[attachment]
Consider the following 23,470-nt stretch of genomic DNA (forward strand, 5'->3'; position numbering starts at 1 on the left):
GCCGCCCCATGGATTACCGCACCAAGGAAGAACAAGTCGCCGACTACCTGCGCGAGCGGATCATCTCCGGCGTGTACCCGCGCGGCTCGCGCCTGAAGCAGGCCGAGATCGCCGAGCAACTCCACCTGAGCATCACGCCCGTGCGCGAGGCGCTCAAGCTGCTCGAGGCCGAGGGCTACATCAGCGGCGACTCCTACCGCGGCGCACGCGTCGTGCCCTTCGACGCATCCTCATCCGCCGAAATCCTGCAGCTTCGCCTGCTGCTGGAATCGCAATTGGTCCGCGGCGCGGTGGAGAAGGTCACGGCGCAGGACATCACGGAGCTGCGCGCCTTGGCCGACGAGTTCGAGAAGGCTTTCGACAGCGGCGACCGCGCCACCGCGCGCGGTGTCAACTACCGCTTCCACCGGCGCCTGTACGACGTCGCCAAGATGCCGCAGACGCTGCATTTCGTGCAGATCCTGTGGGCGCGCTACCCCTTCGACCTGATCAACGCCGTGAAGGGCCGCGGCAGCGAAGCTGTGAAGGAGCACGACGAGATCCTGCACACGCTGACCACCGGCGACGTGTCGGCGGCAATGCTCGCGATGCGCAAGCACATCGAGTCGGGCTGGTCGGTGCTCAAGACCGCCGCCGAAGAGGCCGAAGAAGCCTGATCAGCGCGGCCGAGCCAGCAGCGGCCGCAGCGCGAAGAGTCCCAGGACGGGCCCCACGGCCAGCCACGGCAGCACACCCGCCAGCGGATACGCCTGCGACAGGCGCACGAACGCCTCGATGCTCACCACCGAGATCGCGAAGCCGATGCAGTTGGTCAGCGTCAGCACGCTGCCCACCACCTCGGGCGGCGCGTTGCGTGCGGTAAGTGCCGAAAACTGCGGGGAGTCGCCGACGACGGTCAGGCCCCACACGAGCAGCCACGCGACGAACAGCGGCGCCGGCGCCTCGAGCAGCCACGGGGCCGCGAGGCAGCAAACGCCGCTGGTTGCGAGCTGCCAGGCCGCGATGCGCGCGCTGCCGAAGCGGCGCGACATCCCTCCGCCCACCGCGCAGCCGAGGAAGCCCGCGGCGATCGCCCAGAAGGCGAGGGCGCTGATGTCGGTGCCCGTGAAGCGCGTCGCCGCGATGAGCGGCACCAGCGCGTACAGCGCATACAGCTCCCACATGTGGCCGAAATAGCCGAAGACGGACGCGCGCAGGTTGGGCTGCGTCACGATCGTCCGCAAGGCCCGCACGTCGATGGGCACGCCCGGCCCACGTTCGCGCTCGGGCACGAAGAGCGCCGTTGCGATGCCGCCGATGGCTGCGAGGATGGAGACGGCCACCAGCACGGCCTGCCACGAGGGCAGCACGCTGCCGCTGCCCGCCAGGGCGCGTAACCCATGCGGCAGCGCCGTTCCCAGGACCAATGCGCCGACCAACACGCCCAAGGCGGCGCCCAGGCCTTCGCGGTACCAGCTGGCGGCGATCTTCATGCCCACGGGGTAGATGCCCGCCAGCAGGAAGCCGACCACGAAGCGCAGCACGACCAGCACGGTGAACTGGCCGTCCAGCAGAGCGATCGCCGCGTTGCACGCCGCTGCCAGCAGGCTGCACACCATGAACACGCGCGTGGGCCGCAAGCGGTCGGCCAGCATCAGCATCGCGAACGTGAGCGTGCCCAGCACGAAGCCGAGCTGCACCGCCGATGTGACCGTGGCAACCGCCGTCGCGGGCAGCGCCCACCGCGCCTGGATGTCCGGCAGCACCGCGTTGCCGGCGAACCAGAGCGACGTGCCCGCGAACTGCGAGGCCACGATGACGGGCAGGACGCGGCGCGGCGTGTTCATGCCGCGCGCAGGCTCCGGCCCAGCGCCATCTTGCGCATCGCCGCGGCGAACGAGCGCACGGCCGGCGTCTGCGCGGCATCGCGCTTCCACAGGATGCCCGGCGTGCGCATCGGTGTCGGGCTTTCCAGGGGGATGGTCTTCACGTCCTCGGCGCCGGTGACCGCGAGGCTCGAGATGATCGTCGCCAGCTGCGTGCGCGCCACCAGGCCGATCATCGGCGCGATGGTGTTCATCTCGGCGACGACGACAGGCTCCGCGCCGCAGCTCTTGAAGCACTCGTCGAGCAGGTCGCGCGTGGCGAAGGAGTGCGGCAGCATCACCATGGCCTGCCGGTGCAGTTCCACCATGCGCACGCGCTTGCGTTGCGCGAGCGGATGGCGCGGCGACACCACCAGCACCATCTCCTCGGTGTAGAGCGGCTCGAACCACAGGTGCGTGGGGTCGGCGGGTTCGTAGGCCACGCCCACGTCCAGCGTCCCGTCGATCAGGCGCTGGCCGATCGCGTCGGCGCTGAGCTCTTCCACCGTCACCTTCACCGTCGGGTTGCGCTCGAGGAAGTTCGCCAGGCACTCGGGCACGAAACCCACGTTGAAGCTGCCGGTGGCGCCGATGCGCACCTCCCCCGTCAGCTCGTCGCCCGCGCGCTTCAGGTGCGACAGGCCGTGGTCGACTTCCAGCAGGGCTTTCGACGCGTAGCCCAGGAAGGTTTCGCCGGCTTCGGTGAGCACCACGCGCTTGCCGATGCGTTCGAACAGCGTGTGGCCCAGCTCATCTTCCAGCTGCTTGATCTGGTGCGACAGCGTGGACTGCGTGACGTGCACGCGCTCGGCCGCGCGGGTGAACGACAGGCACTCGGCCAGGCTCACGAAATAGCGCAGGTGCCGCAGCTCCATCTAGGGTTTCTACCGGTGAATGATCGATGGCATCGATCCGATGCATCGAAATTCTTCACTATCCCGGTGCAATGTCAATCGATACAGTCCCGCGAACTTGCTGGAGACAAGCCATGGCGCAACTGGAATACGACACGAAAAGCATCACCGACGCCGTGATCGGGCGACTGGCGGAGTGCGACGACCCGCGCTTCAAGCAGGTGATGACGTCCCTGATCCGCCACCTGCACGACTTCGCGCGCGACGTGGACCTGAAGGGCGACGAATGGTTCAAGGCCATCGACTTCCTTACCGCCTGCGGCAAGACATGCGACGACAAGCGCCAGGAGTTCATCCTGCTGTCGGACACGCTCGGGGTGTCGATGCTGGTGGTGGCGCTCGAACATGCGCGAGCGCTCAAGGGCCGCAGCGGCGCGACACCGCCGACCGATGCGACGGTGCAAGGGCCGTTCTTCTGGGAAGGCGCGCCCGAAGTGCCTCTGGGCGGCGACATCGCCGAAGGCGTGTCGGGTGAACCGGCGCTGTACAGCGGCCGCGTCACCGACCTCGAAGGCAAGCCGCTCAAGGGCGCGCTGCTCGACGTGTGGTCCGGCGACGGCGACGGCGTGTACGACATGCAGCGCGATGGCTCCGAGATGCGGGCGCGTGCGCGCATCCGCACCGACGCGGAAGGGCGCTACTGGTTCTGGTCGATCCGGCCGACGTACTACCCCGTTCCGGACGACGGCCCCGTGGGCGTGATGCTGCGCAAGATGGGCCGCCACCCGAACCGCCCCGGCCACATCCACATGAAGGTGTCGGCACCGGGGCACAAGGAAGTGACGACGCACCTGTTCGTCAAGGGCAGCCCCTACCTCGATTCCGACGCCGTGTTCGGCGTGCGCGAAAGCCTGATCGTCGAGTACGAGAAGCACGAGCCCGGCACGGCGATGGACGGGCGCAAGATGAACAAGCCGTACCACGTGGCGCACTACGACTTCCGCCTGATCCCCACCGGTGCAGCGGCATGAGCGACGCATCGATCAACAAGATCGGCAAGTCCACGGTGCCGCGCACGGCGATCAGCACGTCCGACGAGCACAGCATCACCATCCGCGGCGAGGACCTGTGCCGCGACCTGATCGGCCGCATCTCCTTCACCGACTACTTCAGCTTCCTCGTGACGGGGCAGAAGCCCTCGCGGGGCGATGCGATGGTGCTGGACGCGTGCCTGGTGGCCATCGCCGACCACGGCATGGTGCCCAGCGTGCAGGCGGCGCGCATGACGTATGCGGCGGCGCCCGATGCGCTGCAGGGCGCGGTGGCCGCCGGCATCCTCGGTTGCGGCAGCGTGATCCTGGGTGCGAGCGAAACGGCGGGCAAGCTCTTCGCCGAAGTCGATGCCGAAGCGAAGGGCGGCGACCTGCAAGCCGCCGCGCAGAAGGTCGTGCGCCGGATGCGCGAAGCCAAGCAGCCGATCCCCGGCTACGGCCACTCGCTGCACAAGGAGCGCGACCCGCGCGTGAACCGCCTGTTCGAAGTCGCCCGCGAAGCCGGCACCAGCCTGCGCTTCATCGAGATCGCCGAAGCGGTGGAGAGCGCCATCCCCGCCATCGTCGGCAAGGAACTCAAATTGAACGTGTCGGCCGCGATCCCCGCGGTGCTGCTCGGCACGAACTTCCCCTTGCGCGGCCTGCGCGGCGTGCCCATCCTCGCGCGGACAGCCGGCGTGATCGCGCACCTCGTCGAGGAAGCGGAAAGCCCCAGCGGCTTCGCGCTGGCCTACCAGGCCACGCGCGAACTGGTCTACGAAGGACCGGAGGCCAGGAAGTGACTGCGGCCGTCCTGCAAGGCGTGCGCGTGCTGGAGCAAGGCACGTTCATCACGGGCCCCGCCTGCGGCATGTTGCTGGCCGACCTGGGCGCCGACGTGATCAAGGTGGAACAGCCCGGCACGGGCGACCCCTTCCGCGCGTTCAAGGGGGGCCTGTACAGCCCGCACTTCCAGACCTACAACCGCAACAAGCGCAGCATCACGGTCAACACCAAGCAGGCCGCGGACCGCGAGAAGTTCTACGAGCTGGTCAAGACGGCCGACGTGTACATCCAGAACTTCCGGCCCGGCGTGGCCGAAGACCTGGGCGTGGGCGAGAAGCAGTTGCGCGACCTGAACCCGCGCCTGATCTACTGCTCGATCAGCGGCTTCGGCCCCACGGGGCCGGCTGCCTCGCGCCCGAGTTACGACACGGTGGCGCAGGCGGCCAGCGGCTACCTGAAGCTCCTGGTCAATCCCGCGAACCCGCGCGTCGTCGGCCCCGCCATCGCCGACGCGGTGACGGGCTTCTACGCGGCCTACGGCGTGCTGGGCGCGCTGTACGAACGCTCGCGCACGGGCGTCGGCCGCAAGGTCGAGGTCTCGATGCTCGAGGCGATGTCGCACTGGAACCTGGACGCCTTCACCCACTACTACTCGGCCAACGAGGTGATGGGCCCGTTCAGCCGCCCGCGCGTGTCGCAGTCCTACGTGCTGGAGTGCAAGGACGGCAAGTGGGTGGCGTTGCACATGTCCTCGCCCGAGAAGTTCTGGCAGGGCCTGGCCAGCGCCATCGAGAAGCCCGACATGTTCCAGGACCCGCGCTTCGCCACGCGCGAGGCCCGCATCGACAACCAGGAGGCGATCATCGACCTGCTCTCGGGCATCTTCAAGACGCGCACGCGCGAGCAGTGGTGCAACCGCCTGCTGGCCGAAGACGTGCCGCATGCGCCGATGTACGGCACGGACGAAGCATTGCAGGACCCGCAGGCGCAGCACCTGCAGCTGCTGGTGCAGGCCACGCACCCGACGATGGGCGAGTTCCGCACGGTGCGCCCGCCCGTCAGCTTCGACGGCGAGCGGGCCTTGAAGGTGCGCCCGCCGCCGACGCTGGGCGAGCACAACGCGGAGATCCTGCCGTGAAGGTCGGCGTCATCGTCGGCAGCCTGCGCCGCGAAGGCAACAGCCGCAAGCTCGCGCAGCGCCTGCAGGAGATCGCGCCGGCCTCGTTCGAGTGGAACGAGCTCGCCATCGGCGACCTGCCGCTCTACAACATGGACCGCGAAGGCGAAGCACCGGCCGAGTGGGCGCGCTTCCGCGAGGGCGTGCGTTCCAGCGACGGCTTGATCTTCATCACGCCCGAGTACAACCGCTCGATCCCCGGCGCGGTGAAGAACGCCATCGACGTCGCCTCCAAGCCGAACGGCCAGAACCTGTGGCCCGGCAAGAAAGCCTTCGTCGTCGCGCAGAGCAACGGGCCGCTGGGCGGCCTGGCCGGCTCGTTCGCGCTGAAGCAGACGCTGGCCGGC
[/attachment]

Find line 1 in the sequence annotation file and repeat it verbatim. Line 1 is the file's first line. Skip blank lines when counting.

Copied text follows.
Consider the following 23,470-nt stretch of genomic DNA (forward strand, 5'->3'; position numbering starts at 1 on the left):